Western States Struggle to Meet Wildfire Threats
By Kavan Peterson, Staff Writer
It's no surprise to state and federal forest managers that Western states are facing another season of potentially devastating wildfires.
An unseasonably warm spring, six years of drought, widespread infestations by tree-killing beetles and a century of fire suppression have turned much of the West's forests into dense tinderboxes.
Despite dire warnings that catastrophic wildfires are becoming the norm in the Pacific Northwest, Northern Rockies and Southwest, Western states are at their lowest level of fire preparedness in years, observers say. With the first fires of summer already blazing, firefighting efforts are in danger of being hindered by budget shortfalls, National Guard deployments and cuts to federal fire programs.
"It all adds up to a real shortage of resources," said Jay Watson, Wildland Fire Program director for the Wilderness Society. "This unpreparedness flies in the face of all the rhetoric we've heard from this (Bush) administration about the forest-fire crisis and the real need for proactive fire prevention."
Western lawmakers from both sides of the aisle are unhappy with the Bush administration for unexpectedly grounding a fleet of 33 air tankers that are used to dump fire retardant and for refusing to provide extra money to hire additional temporary firefighters for this summer.
Congressman Norman D. Dicks (D) of Washington state says there will be 3,000 fewer seasonal firefighters or 30% less -- this summer than last year unless the White House or Congress immediately coughs up emergency funds. The Los Angeles Times reported last week that a staff memo from the GOP-controlled U.S. House Appropriations Committee warns that a shortage of money to hire extra firefighters could result "in failed firefighting efforts, with potential for significant loss of lives and property."
"Everyone knows that the budget for firefighting this summer is woefully inadequate," Dicks said last week in a statement. "Anyone who lives in the West and sees the hot, dry conditions knows that we are going to have a very difficult fire year."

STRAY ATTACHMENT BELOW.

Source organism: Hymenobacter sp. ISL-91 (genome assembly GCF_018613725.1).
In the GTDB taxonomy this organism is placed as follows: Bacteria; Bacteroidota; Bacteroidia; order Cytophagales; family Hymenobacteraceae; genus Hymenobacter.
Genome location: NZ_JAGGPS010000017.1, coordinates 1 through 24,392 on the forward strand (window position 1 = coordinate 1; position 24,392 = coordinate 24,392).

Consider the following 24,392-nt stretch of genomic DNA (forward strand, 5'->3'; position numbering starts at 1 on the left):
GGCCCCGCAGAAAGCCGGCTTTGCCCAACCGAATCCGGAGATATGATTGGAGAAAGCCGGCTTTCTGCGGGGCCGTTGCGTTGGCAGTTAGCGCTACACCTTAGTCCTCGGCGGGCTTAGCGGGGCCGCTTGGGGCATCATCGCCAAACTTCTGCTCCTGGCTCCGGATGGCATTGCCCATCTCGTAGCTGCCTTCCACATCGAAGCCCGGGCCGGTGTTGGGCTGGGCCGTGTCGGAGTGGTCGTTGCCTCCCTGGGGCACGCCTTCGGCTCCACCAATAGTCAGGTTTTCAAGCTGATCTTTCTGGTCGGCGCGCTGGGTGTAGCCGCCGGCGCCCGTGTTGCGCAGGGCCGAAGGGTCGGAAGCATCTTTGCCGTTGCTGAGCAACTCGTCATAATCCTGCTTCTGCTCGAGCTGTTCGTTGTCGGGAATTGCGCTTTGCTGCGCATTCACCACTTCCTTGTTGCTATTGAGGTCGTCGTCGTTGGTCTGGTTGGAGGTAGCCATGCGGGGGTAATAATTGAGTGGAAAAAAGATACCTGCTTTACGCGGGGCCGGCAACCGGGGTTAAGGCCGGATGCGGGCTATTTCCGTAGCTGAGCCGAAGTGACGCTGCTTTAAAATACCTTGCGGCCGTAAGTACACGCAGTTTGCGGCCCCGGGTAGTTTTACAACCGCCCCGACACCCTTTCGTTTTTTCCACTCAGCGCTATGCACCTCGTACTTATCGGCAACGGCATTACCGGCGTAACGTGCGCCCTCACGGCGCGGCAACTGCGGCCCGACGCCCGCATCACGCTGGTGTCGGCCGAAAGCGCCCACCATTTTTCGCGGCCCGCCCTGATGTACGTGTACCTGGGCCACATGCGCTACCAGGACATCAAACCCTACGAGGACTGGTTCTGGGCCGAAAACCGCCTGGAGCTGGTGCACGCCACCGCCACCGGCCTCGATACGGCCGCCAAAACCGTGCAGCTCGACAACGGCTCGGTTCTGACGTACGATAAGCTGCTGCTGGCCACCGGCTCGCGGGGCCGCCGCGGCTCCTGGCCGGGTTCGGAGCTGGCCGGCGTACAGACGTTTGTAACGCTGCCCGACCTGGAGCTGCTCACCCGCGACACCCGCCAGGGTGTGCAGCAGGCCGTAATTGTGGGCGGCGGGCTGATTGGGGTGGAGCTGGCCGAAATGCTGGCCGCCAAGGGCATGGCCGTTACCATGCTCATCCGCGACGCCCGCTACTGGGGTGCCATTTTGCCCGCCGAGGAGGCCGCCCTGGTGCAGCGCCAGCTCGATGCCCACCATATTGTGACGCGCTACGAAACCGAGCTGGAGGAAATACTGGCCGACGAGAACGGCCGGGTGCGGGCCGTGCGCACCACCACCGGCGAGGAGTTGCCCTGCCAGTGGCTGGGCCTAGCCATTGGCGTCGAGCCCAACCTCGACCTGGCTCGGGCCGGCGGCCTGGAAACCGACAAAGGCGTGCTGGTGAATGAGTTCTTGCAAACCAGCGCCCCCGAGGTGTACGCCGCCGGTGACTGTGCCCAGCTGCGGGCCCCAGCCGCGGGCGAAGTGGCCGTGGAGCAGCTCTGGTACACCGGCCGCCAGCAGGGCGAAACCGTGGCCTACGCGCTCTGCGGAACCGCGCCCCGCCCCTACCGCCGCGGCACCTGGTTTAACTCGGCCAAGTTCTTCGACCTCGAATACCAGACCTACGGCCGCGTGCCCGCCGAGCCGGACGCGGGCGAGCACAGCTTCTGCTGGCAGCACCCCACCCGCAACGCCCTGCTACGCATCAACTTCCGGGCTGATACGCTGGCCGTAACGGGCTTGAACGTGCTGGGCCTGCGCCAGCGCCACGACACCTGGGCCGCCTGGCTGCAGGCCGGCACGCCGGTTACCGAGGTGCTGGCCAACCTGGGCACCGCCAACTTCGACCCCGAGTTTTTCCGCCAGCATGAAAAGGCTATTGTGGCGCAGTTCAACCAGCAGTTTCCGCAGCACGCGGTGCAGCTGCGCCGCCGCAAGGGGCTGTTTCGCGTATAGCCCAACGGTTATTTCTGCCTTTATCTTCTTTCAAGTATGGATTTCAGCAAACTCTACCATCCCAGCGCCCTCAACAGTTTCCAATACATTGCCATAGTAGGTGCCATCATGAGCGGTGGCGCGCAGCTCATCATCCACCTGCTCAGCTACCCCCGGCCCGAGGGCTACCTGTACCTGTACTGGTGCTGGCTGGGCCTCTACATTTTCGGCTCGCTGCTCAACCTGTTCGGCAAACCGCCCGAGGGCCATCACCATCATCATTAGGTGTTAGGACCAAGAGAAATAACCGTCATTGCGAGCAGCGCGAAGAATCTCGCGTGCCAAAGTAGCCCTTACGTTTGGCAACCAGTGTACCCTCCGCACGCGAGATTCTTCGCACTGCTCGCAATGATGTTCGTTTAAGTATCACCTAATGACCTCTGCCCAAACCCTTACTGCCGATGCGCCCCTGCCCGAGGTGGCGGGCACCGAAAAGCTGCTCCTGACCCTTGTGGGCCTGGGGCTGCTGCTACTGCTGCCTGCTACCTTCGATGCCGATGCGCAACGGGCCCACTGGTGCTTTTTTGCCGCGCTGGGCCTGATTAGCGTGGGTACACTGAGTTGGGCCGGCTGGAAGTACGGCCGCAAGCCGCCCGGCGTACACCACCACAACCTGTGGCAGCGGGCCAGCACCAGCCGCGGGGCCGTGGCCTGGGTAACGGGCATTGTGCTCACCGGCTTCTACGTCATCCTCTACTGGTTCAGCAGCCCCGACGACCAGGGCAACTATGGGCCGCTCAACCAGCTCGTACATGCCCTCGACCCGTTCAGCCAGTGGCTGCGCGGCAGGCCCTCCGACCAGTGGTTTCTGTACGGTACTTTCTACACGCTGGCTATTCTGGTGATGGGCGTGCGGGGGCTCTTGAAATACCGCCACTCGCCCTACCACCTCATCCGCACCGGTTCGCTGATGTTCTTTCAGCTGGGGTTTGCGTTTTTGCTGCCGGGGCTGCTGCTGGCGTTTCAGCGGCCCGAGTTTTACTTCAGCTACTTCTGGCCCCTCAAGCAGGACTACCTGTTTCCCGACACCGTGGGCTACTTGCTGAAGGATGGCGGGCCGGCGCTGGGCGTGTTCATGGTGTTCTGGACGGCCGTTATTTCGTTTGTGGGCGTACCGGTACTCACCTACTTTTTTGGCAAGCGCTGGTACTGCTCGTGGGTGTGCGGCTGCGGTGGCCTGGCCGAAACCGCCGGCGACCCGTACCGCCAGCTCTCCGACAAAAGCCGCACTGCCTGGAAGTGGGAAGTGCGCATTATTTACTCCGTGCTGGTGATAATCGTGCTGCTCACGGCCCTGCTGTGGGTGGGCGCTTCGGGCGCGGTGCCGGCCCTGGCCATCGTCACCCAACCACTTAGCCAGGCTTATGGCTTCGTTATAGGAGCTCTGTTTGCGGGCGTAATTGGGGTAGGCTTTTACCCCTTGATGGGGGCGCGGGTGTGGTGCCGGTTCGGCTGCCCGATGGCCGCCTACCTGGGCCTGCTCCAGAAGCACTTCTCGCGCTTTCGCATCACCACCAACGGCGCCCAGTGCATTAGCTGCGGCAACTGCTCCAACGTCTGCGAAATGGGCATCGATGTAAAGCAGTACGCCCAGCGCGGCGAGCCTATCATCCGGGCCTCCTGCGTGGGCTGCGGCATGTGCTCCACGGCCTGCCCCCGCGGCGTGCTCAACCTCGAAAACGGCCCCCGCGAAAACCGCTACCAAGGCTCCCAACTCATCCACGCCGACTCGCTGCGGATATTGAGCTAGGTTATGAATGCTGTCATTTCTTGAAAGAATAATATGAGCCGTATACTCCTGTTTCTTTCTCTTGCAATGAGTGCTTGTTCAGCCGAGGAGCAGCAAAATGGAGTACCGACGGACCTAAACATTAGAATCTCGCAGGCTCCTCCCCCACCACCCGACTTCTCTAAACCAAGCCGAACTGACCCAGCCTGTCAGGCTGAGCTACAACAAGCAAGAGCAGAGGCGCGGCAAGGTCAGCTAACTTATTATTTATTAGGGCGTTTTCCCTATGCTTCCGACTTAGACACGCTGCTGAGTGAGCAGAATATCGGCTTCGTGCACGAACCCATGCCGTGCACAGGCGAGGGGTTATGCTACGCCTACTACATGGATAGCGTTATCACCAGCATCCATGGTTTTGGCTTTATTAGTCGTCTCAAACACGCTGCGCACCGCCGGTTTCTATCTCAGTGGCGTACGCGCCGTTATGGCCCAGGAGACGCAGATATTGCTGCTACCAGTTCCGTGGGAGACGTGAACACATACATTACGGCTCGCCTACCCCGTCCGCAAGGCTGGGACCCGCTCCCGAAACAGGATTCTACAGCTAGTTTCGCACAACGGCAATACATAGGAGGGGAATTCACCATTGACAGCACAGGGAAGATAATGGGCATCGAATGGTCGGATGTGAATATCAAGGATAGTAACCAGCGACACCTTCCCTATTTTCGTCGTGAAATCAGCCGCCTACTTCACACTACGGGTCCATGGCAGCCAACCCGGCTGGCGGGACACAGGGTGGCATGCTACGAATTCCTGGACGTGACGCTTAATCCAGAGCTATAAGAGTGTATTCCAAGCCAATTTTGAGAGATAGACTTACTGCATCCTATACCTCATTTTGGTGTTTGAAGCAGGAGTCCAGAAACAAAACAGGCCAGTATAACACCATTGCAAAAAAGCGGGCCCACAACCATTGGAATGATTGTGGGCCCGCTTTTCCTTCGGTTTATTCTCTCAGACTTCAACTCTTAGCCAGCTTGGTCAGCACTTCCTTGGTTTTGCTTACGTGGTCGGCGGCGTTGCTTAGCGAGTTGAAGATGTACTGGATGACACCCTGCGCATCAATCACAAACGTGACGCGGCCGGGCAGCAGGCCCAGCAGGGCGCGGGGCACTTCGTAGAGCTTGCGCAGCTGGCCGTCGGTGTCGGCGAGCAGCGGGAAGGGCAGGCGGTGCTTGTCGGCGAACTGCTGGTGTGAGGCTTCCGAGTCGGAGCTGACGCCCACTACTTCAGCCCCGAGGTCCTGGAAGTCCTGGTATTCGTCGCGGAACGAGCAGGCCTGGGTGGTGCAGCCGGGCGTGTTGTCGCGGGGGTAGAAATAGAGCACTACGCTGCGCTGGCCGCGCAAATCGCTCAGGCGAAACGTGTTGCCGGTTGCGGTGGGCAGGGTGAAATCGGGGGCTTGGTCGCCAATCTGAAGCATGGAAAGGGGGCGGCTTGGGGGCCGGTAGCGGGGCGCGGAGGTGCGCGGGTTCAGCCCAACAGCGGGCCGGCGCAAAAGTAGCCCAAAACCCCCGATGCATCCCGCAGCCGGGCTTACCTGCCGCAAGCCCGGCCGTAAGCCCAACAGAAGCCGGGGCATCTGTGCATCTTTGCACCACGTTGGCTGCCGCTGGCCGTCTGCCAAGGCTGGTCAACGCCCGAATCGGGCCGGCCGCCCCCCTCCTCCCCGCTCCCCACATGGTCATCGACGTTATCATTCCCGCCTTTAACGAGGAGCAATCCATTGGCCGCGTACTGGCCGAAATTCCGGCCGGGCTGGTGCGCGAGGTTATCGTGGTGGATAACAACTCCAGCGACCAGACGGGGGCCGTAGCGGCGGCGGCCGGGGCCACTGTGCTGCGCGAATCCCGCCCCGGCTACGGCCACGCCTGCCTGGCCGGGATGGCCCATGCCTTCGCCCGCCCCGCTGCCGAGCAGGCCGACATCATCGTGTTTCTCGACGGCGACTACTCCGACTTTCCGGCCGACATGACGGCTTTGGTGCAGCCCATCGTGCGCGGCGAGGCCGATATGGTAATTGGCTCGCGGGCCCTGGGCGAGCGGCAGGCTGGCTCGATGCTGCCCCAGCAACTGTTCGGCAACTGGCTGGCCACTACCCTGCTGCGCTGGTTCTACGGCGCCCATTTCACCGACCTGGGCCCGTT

This summer's fire season started three weeks earlier than usual in Southern California, where 29,000 acres already have burnt and 28 homes were destroyed in the same region where more than 20 people died fleeing forest fires last fall. In New Mexico this week, Gov. Bill Richardson (D) declared a state of emergency after two wildfires blazed out of control in the Lincoln National Forest, also known as the birthplace of Smokey Bear, the U.S. Forest Service's symbol for fire prevention.
The Forest Service's decision two weeks ago to ground 33 air tankers, the bulk of the fleet used to fight forest fires by plane, is the toughest blow to Western states' fire preparedness. Federal officials cited safety concerns after two tankers broke up in midair in 2002, killing five people, but the move infuriated lawmakers and some Western governors who say the abrupt grounding could threaten the safety of communities in their states.
"The decision to terminate a critical tool the state of Montana uses to fight fire will seriously limit our effectiveness in an extreme fire danger year like the one we are entering," Montana Gov. Judy Martz (R) wrote in a letter last week urging U.S. Agriculture Secretary Ann Veneman, who oversees the Forest Service, to find a way to return the planes to service. Similar letters have been sent to Veneman from several Western governors and members of Congress.
New Mexico Gov. Richardson, who sent a letter to Veneman, said that the 25,000-acre Peppin Fire now burning out of control in his state could have been contained if the heavy tankers had not been grounded.
"I was shocked to be told this fire could have been held to a single acre if the heavy air tankers had been available at the beginning," Richardson said in a statement.